Skip to main content

Rewiring a Damaged Brain

  • Synopsis: Published: 2010-09-27 - Microelectronic circuitry to guide the growth of axons in a brain damaged by an exploding bomb car crash or stroke - Case Western Reserve University.

Main Document

Researchers in the Midwest are developing microelectronic circuitry to guide the growth of axons in a brain damaged by an exploding bomb, car crash or stroke.

The goal is to rewire the brain connectivity and bypass the region damaged by trauma, in order to restore normal behavior and movement.

Pedram Mohseni, a professor of electrical engineering and computer science at Case Western Reserve University, and Randolph J. Nudo, a professor of molecular and integrative physiology at Kansas University Medical Center, believe repeated communications between distant neurons in the weeks after injury may spark long-reaching axons to form and connect.

Their work is inspired by the traumatic brain injuries suffered by ground troops in Afghanistan and Iraq. Despite improvements in helmets and armor, brain trauma continues to be the signature injury of these wars.

Brain damage carries a heavy toll that may include loss of coordination, balance, mobility, memory and problem-solving skills, with soldiers suffering from mood swings, depression, anxiety, aggression, social inappropriateness and emotional outbursts.

Scientists believe that as the brain develops, it naturally establishes and solidifies communication pathways between neurons that repeatedly fire together.

Nudo and others have found that during the month following injury the brain is redeveloping, with fibers that connect different parts of the brain undergoing extensive rewiring.

"The month following injury is a window of opportunity," Mohseni said. "We believe we can do this with an injured brain, which is very malleable."

Mohseni has been building a multichannel microelectronic device to bypass the gap left by injury. The device, which he calls a brain-machine-brain interface, includes a microchip on a circuit board smaller than a quarter. The microchip amplifies signals, called neural action potentials, produced by the neurons in one part of the brain and uses an algorithm to separate these signals - brain spike activity - from noise and other artifacts. Upon spike discrimination, the microchip sends a current pulse to stimulate neurons in another part of the brain, artificially connecting the two brain regions.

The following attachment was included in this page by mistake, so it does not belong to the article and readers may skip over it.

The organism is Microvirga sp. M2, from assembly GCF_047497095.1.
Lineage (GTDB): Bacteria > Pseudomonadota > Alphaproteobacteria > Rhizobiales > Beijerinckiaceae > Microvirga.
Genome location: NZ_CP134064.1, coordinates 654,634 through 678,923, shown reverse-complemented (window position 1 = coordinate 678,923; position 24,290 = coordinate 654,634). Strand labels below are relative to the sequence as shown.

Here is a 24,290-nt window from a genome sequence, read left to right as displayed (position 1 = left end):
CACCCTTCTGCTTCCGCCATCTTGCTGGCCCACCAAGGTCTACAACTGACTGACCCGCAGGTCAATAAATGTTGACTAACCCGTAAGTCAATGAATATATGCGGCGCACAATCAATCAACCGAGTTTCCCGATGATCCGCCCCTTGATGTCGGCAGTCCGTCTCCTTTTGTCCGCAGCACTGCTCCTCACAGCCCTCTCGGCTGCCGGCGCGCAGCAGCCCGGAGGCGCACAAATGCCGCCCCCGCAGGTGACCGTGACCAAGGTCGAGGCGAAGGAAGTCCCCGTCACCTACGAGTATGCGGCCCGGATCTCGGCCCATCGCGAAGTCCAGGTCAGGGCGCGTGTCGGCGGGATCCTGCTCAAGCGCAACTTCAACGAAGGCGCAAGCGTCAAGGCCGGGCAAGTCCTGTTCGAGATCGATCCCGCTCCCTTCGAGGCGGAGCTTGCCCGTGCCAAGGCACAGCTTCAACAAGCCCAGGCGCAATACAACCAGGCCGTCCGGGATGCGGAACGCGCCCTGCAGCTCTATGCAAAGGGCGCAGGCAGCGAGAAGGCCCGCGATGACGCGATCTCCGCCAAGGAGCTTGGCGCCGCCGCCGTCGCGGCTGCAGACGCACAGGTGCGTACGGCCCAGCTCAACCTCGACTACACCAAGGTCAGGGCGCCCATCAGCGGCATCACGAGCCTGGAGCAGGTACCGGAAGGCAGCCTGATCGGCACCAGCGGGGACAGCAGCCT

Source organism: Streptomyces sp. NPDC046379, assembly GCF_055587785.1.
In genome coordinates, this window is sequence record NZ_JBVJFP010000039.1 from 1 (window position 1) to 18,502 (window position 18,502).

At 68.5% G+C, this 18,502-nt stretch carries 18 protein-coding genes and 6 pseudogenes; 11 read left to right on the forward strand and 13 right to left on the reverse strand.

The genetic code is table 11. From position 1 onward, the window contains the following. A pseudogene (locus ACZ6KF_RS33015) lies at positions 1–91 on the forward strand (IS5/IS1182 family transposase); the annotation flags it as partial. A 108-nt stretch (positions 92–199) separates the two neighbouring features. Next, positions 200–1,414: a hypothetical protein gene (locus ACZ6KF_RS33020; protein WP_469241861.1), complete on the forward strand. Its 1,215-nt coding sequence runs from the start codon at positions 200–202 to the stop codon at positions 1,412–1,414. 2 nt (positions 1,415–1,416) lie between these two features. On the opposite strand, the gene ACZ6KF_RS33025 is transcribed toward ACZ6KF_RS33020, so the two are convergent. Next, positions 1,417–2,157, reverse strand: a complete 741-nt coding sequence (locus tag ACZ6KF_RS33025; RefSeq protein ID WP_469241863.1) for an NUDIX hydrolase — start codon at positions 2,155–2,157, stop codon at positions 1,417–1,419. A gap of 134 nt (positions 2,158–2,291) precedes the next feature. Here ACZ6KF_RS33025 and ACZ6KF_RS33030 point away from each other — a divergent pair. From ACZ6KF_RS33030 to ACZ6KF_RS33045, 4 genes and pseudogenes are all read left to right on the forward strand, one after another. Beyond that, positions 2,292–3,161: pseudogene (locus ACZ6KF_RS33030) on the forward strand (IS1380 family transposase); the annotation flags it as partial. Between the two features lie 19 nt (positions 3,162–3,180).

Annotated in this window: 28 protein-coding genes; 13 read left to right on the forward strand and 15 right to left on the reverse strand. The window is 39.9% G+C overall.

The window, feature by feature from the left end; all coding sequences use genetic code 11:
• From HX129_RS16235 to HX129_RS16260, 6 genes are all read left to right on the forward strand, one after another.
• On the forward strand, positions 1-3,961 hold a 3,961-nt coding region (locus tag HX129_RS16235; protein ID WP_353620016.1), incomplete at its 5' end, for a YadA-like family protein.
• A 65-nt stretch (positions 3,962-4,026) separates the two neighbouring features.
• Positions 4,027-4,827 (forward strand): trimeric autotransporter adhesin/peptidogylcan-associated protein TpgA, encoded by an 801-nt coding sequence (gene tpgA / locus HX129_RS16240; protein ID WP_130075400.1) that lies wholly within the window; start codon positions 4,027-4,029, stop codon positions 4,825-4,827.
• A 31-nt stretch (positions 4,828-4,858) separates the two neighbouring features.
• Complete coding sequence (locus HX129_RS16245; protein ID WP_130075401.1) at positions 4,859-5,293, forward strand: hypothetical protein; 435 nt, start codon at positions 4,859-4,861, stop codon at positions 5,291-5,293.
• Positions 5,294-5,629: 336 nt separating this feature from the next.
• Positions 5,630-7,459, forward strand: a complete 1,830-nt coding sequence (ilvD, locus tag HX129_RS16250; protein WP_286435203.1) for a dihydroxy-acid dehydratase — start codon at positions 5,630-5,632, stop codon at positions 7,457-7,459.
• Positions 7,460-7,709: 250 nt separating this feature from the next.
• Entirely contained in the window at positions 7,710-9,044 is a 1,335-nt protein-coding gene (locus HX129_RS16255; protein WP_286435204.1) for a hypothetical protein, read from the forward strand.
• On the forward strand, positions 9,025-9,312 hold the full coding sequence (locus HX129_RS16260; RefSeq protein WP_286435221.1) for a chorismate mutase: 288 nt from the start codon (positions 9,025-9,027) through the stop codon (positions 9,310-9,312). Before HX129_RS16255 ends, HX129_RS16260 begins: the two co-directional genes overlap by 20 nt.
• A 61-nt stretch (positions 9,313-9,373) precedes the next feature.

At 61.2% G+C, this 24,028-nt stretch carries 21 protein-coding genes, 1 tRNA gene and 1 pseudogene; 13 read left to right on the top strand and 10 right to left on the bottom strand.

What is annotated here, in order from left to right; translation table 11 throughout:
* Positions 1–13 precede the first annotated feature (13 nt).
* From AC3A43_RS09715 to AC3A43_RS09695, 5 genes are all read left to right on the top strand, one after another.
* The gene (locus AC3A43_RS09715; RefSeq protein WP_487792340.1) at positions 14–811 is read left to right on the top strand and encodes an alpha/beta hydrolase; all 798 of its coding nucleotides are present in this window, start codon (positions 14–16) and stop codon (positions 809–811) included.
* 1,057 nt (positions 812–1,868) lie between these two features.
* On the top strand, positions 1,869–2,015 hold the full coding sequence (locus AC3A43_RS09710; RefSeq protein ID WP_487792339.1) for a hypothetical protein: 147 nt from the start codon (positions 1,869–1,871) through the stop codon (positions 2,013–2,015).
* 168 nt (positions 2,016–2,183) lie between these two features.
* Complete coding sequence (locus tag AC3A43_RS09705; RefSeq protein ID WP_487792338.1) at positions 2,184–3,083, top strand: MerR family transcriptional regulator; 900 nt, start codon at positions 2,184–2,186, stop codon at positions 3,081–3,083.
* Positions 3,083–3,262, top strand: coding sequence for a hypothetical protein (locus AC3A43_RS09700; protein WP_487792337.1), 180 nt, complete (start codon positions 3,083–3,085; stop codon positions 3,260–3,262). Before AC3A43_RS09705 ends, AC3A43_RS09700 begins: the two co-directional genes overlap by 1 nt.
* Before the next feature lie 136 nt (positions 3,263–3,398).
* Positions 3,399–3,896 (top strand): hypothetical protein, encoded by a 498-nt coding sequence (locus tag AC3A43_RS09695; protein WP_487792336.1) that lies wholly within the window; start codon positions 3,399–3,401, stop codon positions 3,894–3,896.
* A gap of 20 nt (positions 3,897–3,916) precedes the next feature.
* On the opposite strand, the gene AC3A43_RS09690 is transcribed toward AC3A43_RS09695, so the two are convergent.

The miniature device currently remains outside the body, connecting to micro-electrodes implanted in two regions of the brain.

Nudo has been studying and mapping brain connectivity in a rat model and developing a traumatic brain injury model to test the device and the neuro-anatomical rewiring theory.

The researchers began collaborating in 2007. This month they received a $1.44 million grant from the Department of Defense Congressionally Directed Medical Research Program to continue their work and begin testing and improving the device.

During the next four years, they expect to understand the ability to rewire the brain in a rat model and to determine whether the technology is safe enough to test in non-human primates. If tests show the treatment is successful in helping recovery from traumatic brain injury, the researchers foresee the possibility of using the approach in patients 10 years from now.

Related Information:

  1. Traumatic Brain Injuries - Prevention and Treatment
  2. Human Brain Facts and Answers
  3. Definitions of Human Brain Components


Information from our Traumatic Brain Injury: TBI & Concussion Information section - (Full List).

Submit event details, disability news, and assistive technology products for publishing on Disabled World


Loan Information for low income singles, families, seniors and disabled. Includes home, vehicle and personal loans.


Famous People with Disabilities - Well known people with disabilities and conditions who contributed to society.


List of awareness ribbon colors and their meaning. Also see our calendar of awareness dates.


Blood Pressure Chart - What should your blood pressure be. Also see information on blood group types and compatibility.



  1. Britain's Unproductive Disabled: A Continuing Moral Panic?
  2. Social Networking Helps Keep People Healthy
  3. Majority in Favor of Spinal Muscular Atrophy (SMA) Screening
  4. When the Spinal Cord Takes Charge of Information Related to Movement




Citation



Errors: Disabled World is an independent website, your assistance in reporting outdated or inaccurate information is appreciated. If you find an error please let us know.

Disclaimer: Content on Disabled World is not intended to be a substitute for professional medical advice, diagnosis, or treatment. Always seek the advice of a physician or other qualified health provider with any questions you may have regarding a medical condition. See our Terms of Service for more information.